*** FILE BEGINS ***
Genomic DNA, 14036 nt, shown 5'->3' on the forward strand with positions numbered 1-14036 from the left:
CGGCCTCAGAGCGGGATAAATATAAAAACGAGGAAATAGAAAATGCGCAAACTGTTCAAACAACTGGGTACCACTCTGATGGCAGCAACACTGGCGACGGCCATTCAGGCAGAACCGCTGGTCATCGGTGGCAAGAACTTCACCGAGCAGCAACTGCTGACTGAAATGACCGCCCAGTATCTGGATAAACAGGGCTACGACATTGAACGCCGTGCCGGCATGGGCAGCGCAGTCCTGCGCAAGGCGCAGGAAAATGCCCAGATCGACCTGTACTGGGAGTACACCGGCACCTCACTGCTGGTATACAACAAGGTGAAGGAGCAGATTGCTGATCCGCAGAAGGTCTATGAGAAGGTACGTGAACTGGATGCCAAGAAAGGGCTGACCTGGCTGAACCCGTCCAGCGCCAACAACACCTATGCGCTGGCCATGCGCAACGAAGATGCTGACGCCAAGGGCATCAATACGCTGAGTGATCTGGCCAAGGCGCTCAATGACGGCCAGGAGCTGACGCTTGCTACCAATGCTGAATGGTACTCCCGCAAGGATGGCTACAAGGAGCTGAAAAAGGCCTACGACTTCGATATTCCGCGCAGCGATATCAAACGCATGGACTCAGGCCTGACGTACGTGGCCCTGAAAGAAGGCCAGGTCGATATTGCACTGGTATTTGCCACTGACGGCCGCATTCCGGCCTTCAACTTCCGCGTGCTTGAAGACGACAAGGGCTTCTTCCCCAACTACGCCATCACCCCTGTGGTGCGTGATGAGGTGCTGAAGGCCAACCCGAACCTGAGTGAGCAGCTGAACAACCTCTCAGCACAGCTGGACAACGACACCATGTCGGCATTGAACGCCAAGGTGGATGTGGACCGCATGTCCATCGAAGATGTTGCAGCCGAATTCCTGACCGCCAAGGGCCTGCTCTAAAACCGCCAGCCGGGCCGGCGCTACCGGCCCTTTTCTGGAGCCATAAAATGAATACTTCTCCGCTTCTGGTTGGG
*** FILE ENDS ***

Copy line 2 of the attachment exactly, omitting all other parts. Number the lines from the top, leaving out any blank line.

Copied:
CGGCCTCAGAGCGGGATAAATATAAAAACGAGGAAATAGAAAATGCGCAAACTGTTCAAACAACTGGGTACCACTCTGATGGCAGCAACACTGGCGACGGCCATTCAGGCAGAACCGCTGGTCATCGGTGGCAAGAACTTCACCGAGCAGCAACTGCTGACTGAAATGACCGCCCAGTATCTGGATAAACAGGGCTACGACATTGAACGCCGTGCCGGCATGGGCAGCGCAGTCCTGCGCAAGGCGCAGGAAAATGCCCAGATCGACCTGTACTGGGAGTACACCGGCACCTCACTGCTGGTATACAACAAGGTGAAGGAGCAGATTGCTGATCCGCAGAAGGTCTATGAGAAGGTACGTGAACTGGATGCCAAGAAAGGGCTGACCTGGCTGAACCCGTCCAGCGCCAACAACACCTATGCGCTGGCCATGCGCAACGAAGATGCTGACGCCAAGGGCATCAATACGCTGAGTGATCTGGCCAAGGCGCTCAATGACGGCCAGGAGCTGACGCTTGCTACCAATGCTGAATGGTACTCCCGCAAGGATGGCTACAAGGAGCTGAAAAAGGCCTACGACTTCGATATTCCGCGCAGCGATATCAAACGCATGGACTCAGGCCTGACGTACGTGGCCCTGAAAGAAGGCCAGGTCGATATTGCACTGGTATTTGCCACTGACGGCCGCATTCCGGCCTTCAACTTCCGCGTGCTTGAAGACGACAAGGGCTTCTTCCCCAACTACGCCATCACCCCTGTGGTGCGTGATGAGGTGCTGAAGGCCAACCCGAACCTGAGTGAGCAGCTGAACAACCTCTCAGCACAGCTGGACAACGACACCATGTCGGCATTGAACGCCAAGGTGGATGTGGACCGCATGTCCATCGAAGATGTTGCAGCCGAATTCCTGACCGCCAAGGGCCTGCTCTAAAACCGCCAGCCGGGCCGGCGCTACCGGCCCTTTTCTGGAGCCATAAAATGAATACTTCTCCGCTTCTGGTTGGG